Rancher Dan Evans heads into Bisbee to clear up issues concerning the sale of his land when he witnesses the closing events of a stagecoach robbery led by famed outlaw Ben Wade. Shortly thereafter, Wade is captured by the law in Bisbee and Evans finds himself one of the escorts who will take Wade to the 3:10 to Yuma train in Contention for the reward of $200. Evans's effort to take Wade to the station is in part an effort to save his land but also part of an inner battle to determine whether he can be more than just a naive rancher in the eyes of his impetuous and gunslinging son William Evans. The transport to Contention is hazardous and filled with ambushes by Indians, pursuits by Wade's vengeful gang and Wade's own conniving and surreptitious demeanor that makes the ride all the more intense. Written by
Warned about the pain of surgery, Byron MacElroy tells Doc Potter that it's not the first time he's been shot. In real life, Peter Fonda accidentally shot himself in the stomach when he was 10. See more »
SPOILER. In one scene, Wade is pointing a shotgun at Evans, Doc and others. Evans' son sneaks up behind Wade, aims at Wade's head, and demands Wade drop the shotgun. When Wade hesitates, Evans' son fires a warning shot just to the right of his head. When the shot changes to a perspective behind the son, you can see that the warning shot he just fired just to the right of Wade's head would have probably hit Doc, Doc's horse, Evans, or one of the other good guys - they were standing just to Wade's right. See more »
[upon hearing Dan cock his rifle]
Dan... Maybe it's the wind.
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Russell Crowe's name is not used in the end credits when crediting his assistant, driver, stand-in, dialect coach, costumer, hair stylist and makeup artist; instead, his character's name, Ben Wade, is used. See more »
I saw this film last night at a preview in the lead up to the Toronto International Film Festival. Having never been a big western fan (with a few exceptions - Shane, High Noon, The Wild Bunch) and having been rather indifferent to Walking The Line, James Mangold's last directorial effort, my expectations were modest, despite the hype that the film has received. But I was duly impressed. The action and tension remain constant throughout but, more importantly, the plot is compelling and the acting is terrific. No doubt many will be impressed by Ben Foster's affected performance as Russell Crowe's loyal but psychopathic sidekick (think Johnny Depp in the Pirate movies) but to my taste it was much too over the top in a cast that offered a number of subtle and well thought out performances.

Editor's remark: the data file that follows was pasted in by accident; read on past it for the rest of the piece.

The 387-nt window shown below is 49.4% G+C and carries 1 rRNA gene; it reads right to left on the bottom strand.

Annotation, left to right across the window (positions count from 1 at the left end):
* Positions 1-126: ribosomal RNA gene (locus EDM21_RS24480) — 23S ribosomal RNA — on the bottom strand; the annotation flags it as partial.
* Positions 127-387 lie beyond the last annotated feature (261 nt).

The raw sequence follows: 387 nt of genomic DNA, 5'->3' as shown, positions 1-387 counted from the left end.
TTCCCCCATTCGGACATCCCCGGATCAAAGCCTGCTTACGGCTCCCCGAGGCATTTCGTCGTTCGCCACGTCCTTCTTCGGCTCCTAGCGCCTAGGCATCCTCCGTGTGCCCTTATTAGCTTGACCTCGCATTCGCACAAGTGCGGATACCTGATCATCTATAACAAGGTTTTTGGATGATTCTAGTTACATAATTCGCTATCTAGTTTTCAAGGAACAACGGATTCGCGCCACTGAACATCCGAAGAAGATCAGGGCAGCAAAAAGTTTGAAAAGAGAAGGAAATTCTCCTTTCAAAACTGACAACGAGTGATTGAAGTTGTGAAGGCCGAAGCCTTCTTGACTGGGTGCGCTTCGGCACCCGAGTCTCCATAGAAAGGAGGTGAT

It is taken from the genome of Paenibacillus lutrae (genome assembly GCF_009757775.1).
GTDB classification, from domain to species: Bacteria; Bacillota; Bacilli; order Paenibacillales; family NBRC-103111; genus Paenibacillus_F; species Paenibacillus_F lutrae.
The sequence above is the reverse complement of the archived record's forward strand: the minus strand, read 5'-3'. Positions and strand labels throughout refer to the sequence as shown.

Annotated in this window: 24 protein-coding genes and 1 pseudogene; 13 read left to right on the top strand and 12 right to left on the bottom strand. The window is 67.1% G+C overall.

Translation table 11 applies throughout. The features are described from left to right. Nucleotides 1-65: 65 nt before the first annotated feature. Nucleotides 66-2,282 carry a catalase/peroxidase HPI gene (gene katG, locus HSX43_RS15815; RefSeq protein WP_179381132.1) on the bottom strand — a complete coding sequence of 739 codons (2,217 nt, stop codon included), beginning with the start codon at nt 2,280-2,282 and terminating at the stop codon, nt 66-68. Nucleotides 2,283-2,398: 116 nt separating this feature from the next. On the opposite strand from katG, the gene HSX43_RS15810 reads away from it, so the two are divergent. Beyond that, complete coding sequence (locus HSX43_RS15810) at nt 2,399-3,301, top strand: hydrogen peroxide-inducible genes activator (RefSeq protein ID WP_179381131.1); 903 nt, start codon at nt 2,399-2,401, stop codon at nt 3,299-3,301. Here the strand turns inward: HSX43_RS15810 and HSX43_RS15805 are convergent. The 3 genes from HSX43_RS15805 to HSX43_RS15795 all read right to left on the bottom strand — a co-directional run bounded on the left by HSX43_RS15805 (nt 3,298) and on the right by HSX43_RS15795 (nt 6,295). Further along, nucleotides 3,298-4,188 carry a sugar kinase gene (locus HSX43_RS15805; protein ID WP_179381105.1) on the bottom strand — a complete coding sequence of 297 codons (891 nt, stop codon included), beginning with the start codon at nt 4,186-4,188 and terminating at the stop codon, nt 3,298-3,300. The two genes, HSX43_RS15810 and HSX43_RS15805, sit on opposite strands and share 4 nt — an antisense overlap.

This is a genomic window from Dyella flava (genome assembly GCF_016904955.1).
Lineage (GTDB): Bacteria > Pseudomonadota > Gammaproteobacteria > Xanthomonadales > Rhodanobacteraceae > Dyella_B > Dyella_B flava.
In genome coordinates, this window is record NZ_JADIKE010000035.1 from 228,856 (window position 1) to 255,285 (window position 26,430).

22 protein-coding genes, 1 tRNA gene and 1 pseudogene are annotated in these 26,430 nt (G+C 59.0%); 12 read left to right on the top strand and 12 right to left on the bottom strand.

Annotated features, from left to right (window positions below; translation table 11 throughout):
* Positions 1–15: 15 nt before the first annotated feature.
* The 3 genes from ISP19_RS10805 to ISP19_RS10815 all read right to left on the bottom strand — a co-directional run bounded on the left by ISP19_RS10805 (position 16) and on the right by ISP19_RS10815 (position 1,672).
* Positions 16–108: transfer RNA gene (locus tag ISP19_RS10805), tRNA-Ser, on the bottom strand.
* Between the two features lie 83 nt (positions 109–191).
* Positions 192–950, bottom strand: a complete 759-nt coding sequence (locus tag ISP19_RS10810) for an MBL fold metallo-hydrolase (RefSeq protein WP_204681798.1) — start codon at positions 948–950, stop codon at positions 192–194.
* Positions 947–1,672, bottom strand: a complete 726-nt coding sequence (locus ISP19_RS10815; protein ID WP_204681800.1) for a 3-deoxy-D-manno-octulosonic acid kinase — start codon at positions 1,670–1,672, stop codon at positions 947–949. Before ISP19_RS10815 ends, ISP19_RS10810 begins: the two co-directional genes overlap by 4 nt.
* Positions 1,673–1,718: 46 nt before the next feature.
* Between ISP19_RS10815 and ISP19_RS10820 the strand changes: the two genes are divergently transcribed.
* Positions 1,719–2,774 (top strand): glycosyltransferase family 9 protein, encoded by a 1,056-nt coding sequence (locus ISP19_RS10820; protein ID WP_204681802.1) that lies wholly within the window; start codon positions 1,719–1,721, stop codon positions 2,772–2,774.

Russell Crowe is brilliant as the arrogant, amoral outlaw Ben Wade and Christian Bales infuses his role as a beleaguered rancher and Civil War veteran with just the right mix of pathos and dignity. Iy was wonderful to see Peter Fonda be given a role in which he was allowed to demonstrate his genuine talent, much too long hidden away. In my view, though, it is Logan Lerman who most deserves the accolades that will certainly come his way. He plays Bales' teenage son who comes of age in the course of the film. Initially disillusioned with a father whom he sees as drudge and a failure, he eventually recognizes his father as the hero he is (or at least becomes).
Cinematically, this film ranks up there with the best westerns of all time. It is consistently beautiful to watch and captures the expanse and majesty of the American west as well as any movie I've ever seen.
In many respects this is a traditional western (it is a remake, after all). They really don't make movies like this much anymore and it will be interesting to see whether it finds an audience in this era of dumbed down teen comedies and quirky slices of dysfunctional modern life. I wish it well.
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